Conservation architects are responsible for protecting heritage values, in all of their variations and periods. The conservation appendix also refers to the modern heritage treasures of the late nineteenth century and twentieth century at Hamat Gader: the Hejaz railway station and its associated buildings; a historic hotel building from the 1930s, which preserves evidence of rare cooperation between a Jewish and a Syrian developer; warehouses from the time of the British Mandate; security structures and bridges, one of which was blow up on the Night of the Bridges and is still standing in ruins; a magnificent mosque from the time of the Syrian regime; a beautiful resort village compound from that time with elegant modern style pavilions, boulevards and ornamental ficus trees, water channels and bridges. The conservation appendix includes guidelines for the preservation of these heritage treasures and their development as part of the tourism site. Along the Yarmuk River channel in the eastern part of the valley, a large area has been designated for a “nature park” that will be an uninterrupted extension to the antiquities compound.
Today, after the district planning and building committee adopted the conservation appendix and issued changes to the plan in accordance with its instructions, we can look back with satisfaction on the process and its results. However, the road to this achievement was fraught with misgivings and struggles. The conservation appendix was actually imposed on the entrepreneurs of the plan who were interested in extensive tourism development. But in our opinion it represents the public interest to maintain the unique heritage and landscape values of the place. This was also the guiding principle of the district planning and building committee that ordered certain changes be made in the plan. Thus the outline that was proposed in the conservation appendix became the plan itself.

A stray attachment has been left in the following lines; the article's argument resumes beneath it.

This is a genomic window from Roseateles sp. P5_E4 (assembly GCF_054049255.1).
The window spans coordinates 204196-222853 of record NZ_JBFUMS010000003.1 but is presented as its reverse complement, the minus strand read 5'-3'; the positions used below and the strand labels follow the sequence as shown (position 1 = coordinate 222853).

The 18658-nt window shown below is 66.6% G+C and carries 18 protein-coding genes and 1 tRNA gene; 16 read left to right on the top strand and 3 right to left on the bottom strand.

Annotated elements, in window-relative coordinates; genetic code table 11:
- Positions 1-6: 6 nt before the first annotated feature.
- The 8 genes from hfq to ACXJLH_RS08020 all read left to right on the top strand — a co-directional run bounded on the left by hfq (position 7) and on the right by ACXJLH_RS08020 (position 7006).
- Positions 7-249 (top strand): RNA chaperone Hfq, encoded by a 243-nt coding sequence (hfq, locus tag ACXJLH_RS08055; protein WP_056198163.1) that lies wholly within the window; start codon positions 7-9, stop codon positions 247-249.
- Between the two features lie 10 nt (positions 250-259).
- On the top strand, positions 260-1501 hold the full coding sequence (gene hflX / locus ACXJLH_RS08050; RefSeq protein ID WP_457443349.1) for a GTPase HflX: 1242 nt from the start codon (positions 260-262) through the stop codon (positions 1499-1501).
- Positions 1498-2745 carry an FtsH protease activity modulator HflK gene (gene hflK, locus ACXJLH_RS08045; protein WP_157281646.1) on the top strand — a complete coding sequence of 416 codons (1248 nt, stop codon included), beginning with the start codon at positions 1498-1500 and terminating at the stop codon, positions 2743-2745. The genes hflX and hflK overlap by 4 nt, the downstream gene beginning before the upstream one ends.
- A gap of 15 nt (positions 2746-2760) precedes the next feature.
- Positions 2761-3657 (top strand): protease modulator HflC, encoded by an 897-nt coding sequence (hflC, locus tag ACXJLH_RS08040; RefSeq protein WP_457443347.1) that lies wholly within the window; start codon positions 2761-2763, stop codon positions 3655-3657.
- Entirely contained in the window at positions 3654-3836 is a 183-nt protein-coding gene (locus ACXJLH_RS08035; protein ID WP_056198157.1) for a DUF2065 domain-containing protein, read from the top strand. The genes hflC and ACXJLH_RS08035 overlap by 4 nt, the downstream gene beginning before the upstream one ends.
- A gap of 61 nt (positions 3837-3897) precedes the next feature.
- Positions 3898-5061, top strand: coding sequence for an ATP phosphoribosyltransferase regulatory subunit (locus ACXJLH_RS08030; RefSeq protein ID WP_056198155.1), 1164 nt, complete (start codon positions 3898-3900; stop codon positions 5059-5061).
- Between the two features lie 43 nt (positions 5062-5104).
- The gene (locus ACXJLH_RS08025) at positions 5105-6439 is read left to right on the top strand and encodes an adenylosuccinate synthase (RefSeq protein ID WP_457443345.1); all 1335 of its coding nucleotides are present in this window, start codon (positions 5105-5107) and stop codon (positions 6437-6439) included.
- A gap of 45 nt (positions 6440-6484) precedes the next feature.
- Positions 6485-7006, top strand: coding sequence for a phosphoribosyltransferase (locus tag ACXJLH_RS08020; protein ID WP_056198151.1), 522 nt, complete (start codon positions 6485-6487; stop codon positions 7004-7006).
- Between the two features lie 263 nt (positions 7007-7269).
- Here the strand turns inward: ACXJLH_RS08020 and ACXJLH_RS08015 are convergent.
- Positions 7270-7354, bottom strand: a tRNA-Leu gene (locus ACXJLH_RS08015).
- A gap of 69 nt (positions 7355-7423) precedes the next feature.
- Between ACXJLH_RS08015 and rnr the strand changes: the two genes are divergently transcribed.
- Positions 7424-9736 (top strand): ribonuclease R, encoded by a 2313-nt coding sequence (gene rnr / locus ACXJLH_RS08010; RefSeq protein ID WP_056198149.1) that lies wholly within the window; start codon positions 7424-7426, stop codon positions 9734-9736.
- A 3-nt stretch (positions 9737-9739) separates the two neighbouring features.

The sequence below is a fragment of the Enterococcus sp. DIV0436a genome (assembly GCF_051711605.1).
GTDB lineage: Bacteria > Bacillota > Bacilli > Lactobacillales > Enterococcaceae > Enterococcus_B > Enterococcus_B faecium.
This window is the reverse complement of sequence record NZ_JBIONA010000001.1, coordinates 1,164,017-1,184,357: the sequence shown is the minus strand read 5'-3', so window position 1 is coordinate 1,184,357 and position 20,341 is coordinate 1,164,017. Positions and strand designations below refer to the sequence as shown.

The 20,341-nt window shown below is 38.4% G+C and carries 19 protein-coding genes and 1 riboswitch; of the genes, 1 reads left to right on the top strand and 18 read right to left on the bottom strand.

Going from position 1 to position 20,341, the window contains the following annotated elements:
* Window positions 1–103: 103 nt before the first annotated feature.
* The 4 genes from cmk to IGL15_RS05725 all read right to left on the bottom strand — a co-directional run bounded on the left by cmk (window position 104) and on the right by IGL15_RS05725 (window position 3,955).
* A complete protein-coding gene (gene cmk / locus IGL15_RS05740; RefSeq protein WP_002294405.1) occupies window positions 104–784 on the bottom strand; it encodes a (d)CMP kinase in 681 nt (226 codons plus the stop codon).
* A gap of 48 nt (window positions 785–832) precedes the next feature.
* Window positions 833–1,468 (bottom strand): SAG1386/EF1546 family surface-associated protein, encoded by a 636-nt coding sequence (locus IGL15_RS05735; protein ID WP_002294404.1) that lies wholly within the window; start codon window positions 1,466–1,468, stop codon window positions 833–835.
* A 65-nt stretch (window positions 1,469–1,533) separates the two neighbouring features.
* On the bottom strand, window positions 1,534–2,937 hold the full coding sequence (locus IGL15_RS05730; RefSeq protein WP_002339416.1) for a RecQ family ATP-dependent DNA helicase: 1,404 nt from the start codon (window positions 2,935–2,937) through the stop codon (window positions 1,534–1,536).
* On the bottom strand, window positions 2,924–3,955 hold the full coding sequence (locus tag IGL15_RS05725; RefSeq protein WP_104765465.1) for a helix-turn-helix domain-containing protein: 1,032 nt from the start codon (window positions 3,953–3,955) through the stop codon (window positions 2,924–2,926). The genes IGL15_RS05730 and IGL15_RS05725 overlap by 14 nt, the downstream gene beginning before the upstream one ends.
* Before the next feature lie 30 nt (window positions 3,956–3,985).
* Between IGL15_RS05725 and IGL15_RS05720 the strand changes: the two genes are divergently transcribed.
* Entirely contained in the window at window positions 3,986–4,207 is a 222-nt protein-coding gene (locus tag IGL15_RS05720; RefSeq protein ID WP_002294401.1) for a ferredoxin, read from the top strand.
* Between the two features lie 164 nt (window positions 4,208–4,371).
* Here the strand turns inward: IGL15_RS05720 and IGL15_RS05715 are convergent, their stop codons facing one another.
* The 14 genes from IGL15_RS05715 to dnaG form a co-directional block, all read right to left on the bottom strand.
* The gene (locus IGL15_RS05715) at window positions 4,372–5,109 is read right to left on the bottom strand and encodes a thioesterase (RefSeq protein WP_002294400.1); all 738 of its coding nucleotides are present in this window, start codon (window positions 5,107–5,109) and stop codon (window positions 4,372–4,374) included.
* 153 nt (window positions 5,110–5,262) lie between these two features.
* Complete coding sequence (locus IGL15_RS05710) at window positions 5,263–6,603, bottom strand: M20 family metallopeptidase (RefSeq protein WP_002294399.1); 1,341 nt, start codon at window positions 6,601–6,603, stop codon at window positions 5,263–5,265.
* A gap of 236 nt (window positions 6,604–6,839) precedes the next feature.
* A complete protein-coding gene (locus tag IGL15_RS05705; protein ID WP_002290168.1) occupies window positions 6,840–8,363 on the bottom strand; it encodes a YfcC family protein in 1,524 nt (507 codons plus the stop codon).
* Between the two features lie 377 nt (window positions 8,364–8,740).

The key to this achievement and similar future achievements lies in raising awareness among those responsible for archaeological supervision in the regions, districts and sub-districts. They need to be familiar with planning procedures, to keep track of the plans in their regions, to understand their impact on the conservation of the heritage assets and maintain a relationship of trust with the planning institutions. By working together the archaeologists of the Israel Antiquities Authority and the architects of the Conservation Department have made possible the manifestation of a concept for protecting heritage sites with professional tools. These provide for protecting the sites from inappropriate development and ensure that the public will benefit from the sites. This approach, if it becomes an essential part of the ongoing work of the Israel Antiquities Authority, will result, or so we hope, in the optimal preservation of heritage in the future.
Michal Ratner and Yaʽara Shaltiel: the architects of the conservation appendix
Zach Horowitz: district archaeologist of the Lower Galilee and the valleys

December 2012


site built by tetitu